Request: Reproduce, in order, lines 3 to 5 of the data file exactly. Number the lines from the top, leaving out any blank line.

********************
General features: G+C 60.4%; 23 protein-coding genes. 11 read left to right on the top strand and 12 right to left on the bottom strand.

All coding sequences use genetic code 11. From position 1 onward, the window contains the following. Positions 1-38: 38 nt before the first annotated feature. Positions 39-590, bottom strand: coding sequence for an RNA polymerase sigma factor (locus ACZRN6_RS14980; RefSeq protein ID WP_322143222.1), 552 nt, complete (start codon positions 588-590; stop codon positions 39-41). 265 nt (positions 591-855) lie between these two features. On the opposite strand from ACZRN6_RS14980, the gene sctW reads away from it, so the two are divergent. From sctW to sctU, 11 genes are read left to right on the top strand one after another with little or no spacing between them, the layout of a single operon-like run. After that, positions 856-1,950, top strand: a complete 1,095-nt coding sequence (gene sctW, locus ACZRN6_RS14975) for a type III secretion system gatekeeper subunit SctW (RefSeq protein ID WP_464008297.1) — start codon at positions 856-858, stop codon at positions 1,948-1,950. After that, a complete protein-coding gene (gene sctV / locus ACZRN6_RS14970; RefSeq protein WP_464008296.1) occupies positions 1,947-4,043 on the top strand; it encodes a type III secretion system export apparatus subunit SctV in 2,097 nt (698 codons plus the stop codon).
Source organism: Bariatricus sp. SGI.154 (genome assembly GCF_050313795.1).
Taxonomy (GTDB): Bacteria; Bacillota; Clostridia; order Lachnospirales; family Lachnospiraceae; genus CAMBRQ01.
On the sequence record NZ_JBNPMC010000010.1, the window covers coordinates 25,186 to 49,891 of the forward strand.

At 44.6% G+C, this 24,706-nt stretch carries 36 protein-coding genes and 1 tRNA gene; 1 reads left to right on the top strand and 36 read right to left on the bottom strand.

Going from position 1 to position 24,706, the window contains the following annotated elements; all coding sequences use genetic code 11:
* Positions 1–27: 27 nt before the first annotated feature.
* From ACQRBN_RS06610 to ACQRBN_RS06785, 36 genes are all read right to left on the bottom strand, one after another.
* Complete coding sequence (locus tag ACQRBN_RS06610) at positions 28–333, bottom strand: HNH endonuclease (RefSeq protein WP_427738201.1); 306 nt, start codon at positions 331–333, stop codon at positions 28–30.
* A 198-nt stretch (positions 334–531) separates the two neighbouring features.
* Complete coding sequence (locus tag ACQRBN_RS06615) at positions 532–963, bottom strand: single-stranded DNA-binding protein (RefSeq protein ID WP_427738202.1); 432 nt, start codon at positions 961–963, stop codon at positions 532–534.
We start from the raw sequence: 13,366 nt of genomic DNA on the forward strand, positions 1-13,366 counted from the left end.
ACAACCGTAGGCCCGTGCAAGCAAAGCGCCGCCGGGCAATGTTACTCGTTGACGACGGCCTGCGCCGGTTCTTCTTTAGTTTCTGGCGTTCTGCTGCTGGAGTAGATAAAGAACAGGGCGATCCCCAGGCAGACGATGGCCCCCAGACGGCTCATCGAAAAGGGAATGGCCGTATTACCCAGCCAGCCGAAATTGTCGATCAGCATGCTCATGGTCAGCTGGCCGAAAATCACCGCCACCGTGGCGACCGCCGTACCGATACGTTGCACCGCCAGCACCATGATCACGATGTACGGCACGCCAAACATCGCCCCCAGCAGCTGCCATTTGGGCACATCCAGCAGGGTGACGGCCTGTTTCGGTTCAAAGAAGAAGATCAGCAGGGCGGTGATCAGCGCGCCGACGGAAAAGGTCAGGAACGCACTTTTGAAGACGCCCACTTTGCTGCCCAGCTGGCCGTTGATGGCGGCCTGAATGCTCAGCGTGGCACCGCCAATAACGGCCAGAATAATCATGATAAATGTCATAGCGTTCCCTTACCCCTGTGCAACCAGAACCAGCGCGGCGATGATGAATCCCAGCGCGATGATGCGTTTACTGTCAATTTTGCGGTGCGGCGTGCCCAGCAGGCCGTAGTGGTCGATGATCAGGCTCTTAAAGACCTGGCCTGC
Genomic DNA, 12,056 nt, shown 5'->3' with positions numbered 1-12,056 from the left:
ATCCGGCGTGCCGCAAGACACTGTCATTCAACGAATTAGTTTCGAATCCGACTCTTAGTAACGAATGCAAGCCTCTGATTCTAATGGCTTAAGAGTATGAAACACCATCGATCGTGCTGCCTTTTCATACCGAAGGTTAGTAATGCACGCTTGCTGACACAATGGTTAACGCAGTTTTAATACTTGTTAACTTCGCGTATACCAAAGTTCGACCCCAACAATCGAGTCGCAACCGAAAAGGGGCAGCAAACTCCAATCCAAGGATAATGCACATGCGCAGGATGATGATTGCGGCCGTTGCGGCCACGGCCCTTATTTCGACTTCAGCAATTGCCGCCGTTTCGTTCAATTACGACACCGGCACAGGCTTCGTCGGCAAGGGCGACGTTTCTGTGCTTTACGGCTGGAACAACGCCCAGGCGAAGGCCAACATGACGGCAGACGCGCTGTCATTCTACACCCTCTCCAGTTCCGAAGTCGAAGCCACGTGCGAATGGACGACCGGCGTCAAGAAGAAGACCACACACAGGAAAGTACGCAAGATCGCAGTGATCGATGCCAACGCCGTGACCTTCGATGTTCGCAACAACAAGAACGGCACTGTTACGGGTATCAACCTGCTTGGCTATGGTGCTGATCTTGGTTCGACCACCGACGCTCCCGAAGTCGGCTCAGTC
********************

Source organism: Bariatricus sp. SGI.154 (genome assembly GCF_050313795.1).
Taxonomy (GTDB): Bacteria; Bacillota; Clostridia; order Lachnospirales; family Lachnospiraceae; genus CAMBRQ01.
On the sequence record NZ_JBNPMC010000010.1, the window covers coordinates 25,186 to 49,891 of the forward strand.